Q&A with Allison Hess-Dunning, Ph.D.

Allison Hess-Dunning

On behalf of Case Western Reserve University’s Women in Tech Initiative, Michelle Burgess interviews Allison Hess-Dunning, Ph.D., research investigator with APT Center and the Louis Stokes Cleveland VA Medical Center. Learn more about her exciting work and the path she took to get to her role.  

Tell us about your pathway to a Ph.D. in electrical engineering from CWRU and the Louis Stokes Cleveland VA Medical Center.

Allison Hess-Dunning: I did my undergrad at the University of Pittsburgh, where I majored in Engineering Physics. That major is made up of physics, electrical engineering and material science courses. It was a small program, but it was a good match for me because I had some vague interests in advanced materials and electronics. I also had some summer internships that helped solidify my interest in pursuing graduate studies in flexible microsystems. That led me to working under Professor Chris Zorman in electrical engineering at CWRU while I pursued my master's and Ph.D. degrees. The focus of that research was on the development of fabrication processes for devices that interface electronics with the nervous system.

Which aspects of your work bring you the most joy?

AHD: I enjoy playing with new toys and materials in the lab, but really the most joy comes from overcoming difficult problems with other people who are also trying to solve the same problems. It’s really gratifying when we finally get there. Also, as I work with more undergrads and graduate students, I really derive joy from seeing their progress and their successes. And I take a lot of pride in the idea that the work I'm doing is going to benefit veterans and others in their day-to-day activities.

What are some of the unique challenges that people might not know about with your line of work?

AHD: A primary challenge is certainly acquiring funding for a project. Our supplies, tools, equipment, as well as salaries for personnel and myself, all require funding. Funding is usually acquired through competitive grant proposal processes where you need to convince a panel, usually through a written document, that your proposed work is worth investing in. Funding agencies are limited as far as how much money they can distribute, which means that many ideas go unfunded. There are parallels with having a business. On the plus side, this mode of operation offers a lot of freedom in terms of determining the types of projects I work on.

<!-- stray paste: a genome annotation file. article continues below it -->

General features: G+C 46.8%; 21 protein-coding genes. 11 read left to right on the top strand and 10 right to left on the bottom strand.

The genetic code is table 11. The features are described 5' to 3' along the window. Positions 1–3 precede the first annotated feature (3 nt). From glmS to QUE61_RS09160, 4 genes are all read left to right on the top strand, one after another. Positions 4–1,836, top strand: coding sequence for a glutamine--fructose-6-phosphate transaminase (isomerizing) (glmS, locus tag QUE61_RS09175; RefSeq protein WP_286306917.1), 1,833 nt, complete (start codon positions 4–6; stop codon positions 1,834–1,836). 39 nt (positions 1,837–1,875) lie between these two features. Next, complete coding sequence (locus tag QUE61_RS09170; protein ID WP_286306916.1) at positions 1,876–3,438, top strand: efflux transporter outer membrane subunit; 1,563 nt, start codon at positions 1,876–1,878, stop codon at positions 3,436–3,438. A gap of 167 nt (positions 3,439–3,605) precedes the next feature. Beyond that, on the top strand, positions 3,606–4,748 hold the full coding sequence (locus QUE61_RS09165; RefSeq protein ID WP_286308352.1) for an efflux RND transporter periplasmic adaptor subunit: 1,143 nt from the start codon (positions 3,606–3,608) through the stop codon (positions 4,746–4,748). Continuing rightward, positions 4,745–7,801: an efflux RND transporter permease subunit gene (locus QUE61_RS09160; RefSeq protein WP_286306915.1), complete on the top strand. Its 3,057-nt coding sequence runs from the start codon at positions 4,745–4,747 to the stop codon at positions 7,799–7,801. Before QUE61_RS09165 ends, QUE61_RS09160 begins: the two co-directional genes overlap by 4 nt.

If you had the chance to go back to school, what classes would you take now?

AHD: It would be a lot of fun to be able to go back. There are a lot of classes that I wish I would've taken, but not at the expense of classes that I did take. I'd like to take more non-engineering classes in areas like history that I have a better appreciation for now than I did back then. I'd also like to take some neuroscience classes. That's something that would be really interesting to me now that I didn't consider at the time.

Also, I'm not sure that these types of classes were available when I was an undergrad, but the research and project-based classes that are available at CWRU, where students learn by doing, are a great way to integrate knowledge and see how to apply it in education.

With your role at the Cleveland VA, you're still engaged at CWRU. Tell us what that relationship looks like.

AHD: I have two roles at CWRU. One is that I use the facilities to perform VA research. The work is funded by the VA, but there are some specialized facilities that it doesn't make sense to duplicate at the VA, so we use the facilities at CWRU, such as the fabrication facilities. Additionally, I started teaching a couple of courses in the electrical computer and systems engineering department. Those classes focus on the technologies required to build computer chips and various types of microscale sensors and systems.

What advice do you have for students interested in pursuing a similar career to yours?

AHD: Talk to as many people you can about their careers and why they chose them, and don't ever use your degree as a barrier or a limitation as to what you can learn. Don't be afraid of a topic just because you didn't take a class about it when you were an undergrad. Hopefully, what you've been taught is how to learn. You should take ownership of your knowledge and your understanding.

Additionally, something that surprised me about research and the real world in general is the importance of skills that aren't directly related to math and science comprehension. Communication is probably the most important skillset that you can work on. And it takes a lot of forms: writing, illustrations, and speaking. Communication is something I've worked on quite a bit throughout my graduate and postgraduate career, and I continue to work on it now.